From family group conferencing to whānau ora : Māori social workers talk about their experiences : a thesis presented in partial fulfilment of the requirements for the degree of Master of Social Work in Social Work at Massey University, Manawatu, Aotearoa New Zealand
This thesis explored the challenges faced by seven very experienced Māori social workers within the care and protection system. The views of these practitioners on what has improved for Māori whānau around recent changes to FGC and newer initiatives such as Whānau Ora were also examined.
In Aotearoa New Zealand the family group conference (FGC) is the legal mechanism through which matters related to the care and protection of children are dealt with; Māori are half of the total families who have participated in FGCs. A critical factor inhibiting our understanding of this disproportionate participation is the culture of silence that exists around the effectiveness of the FGC and related care and protection issues for Māori.
This research uses a Māori centred research approach to explore the challenges participants faced in care and protection and a thematic analysis of their accounts was undertaken. From this analysis it was found that: (a) the participants creatively walked between two world views in order to best meet the needs of their own people; (b) that these Māori practitioners felt over-worked and under-valued; and (c) the participants viewed the practices within FGCs as biased, demonstrating a lack of bicultural ability and contributing to significant barriers that whānau experience. They also noted that these issues were not being talked about in the sector.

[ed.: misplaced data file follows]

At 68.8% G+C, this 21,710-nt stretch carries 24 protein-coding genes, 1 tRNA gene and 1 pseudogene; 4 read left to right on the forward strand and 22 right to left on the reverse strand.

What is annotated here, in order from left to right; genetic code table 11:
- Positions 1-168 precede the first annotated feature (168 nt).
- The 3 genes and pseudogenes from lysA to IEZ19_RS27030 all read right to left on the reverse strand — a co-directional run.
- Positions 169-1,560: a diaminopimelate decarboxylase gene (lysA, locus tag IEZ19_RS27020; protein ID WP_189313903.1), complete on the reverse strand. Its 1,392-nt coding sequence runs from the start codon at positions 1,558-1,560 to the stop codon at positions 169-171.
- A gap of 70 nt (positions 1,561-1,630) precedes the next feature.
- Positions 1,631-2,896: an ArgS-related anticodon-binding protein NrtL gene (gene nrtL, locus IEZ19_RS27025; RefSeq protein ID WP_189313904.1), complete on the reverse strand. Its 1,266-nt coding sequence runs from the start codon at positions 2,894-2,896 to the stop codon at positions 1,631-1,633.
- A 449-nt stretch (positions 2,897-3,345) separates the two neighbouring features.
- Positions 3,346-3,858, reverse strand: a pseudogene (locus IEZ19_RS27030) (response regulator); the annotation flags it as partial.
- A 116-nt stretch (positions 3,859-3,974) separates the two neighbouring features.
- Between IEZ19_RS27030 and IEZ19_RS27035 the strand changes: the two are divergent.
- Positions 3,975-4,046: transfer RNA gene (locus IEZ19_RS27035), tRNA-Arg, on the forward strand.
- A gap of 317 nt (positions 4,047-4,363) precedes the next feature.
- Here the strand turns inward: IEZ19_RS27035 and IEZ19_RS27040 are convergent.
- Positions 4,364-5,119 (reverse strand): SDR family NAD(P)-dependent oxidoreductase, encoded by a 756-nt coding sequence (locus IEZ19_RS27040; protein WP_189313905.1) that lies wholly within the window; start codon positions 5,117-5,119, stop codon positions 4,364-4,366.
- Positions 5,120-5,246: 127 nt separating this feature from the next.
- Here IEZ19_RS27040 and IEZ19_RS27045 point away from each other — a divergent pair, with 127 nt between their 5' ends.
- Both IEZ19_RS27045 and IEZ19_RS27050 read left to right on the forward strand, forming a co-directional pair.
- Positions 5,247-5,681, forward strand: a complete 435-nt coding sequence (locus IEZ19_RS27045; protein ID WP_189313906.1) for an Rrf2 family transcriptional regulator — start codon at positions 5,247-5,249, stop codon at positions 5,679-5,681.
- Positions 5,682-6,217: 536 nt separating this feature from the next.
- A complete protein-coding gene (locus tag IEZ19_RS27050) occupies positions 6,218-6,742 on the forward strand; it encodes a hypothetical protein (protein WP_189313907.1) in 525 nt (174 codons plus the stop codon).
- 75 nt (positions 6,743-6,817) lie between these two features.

The implications of this for Māori relate to them being generalised into the greater mainstream mix of academic research, policy and ministerial reports, rendering them invisible. Only the individual factors of social need are being focused on for Māori because they are measurable, whilst the drivers such as colonisation, structural discrimination and cultural genocide that perpetuate the marginalisation of Māori are ignored. This is proactive monoculturalism and this study talks about it.